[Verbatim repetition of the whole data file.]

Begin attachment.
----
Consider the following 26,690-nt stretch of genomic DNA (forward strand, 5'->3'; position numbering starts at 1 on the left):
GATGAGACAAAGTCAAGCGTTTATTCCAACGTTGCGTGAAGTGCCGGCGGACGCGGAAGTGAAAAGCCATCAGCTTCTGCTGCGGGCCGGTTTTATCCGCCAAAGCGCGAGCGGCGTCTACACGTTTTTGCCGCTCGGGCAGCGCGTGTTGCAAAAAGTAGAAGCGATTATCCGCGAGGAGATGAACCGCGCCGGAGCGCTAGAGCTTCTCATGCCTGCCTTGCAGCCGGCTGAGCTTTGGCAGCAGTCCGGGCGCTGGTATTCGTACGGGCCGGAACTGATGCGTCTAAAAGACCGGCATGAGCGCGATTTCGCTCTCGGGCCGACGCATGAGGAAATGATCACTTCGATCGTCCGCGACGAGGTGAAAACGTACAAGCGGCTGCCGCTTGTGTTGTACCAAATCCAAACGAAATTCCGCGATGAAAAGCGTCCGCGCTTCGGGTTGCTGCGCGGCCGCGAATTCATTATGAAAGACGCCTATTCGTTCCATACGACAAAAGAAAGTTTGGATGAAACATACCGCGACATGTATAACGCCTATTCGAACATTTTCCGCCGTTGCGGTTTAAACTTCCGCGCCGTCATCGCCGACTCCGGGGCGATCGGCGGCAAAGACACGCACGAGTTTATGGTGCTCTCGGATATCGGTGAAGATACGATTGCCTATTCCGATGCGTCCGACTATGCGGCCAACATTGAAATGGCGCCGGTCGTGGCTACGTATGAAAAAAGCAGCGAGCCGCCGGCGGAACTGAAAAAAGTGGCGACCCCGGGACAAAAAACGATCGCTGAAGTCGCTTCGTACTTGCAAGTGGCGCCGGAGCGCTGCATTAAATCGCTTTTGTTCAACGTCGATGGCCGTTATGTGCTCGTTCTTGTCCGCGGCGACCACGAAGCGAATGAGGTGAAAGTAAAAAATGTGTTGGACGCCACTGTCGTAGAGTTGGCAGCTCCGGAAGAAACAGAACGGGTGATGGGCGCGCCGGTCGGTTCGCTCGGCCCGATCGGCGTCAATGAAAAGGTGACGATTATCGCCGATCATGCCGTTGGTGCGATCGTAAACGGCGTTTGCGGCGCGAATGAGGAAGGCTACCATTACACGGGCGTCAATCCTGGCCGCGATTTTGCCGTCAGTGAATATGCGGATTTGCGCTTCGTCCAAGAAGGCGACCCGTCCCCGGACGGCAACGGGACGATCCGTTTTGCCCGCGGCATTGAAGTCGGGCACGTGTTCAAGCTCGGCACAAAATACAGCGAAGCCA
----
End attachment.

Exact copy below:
Consider the following 26,690-nt stretch of genomic DNA (forward strand, 5'->3'; position numbering starts at 1 on the left):
GATGAGACAAAGTCAAGCGTTTATTCCAACGTTGCGTGAAGTGCCGGCGGACGCGGAAGTGAAAAGCCATCAGCTTCTGCTGCGGGCCGGTTTTATCCGCCAAAGCGCGAGCGGCGTCTACACGTTTTTGCCGCTCGGGCAGCGCGTGTTGCAAAAAGTAGAAGCGATTATCCGCGAGGAGATGAACCGCGCCGGAGCGCTAGAGCTTCTCATGCCTGCCTTGCAGCCGGCTGAGCTTTGGCAGCAGTCCGGGCGCTGGTATTCGTACGGGCCGGAACTGATGCGTCTAAAAGACCGGCATGAGCGCGATTTCGCTCTCGGGCCGACGCATGAGGAAATGATCACTTCGATCGTCCGCGACGAGGTGAAAACGTACAAGCGGCTGCCGCTTGTGTTGTACCAAATCCAAACGAAATTCCGCGATGAAAAGCGTCCGCGCTTCGGGTTGCTGCGCGGCCGCGAATTCATTATGAAAGACGCCTATTCGTTCCATACGACAAAAGAAAGTTTGGATGAAACATACCGCGACATGTATAACGCCTATTCGAACATTTTCCGCCGTTGCGGTTTAAACTTCCGCGCCGTCATCGCCGACTCCGGGGCGATCGGCGGCAAAGACACGCACGAGTTTATGGTGCTCTCGGATATCGGTGAAGATACGATTGCCTATTCCGATGCGTCCGACTATGCGGCCAACATTGAAATGGCGCCGGTCGTGGCTACGTATGAAAAAAGCAGCGAGCCGCCGGCGGAACTGAAAAAAGTGGCGACCCCGGGACAAAAAACGATCGCTGAAGTCGCTTCGTACTTGCAAGTGGCGCCGGAGCGCTGCATTAAATCGCTTTTGTTCAACGTCGATGGCCGTTATGTGCTCGTTCTTGTCCGCGGCGACCACGAAGCGAATGAGGTGAAAGTAAAAAATGTGTTGGACGCCACTGTCGTAGAGTTGGCAGCTCCGGAAGAAACAGAACGGGTGATGGGCGCGCCGGTCGGTTCGCTCGGCCCGATCGGCGTCAATGAAAAGGTGACGATTATCGCCGATCATGCCGTTGGTGCGATCGTAAACGGCGTTTGCGGCGCGAATGAGGAAGGCTACCATTACACGGGCGTCAATCCTGGCCGCGATTTTGCCGTCAGTGAATATGCGGATTTGCGCTTCGTCCAAGAAGGCGACCCGTCCCCGGACGGCAACGGGACGATCCGTTTTGCCCGCGGCATTGAAGTCGGGCACGTGTTCAAGCTCGGCACAAAATACAGCGAAGCCA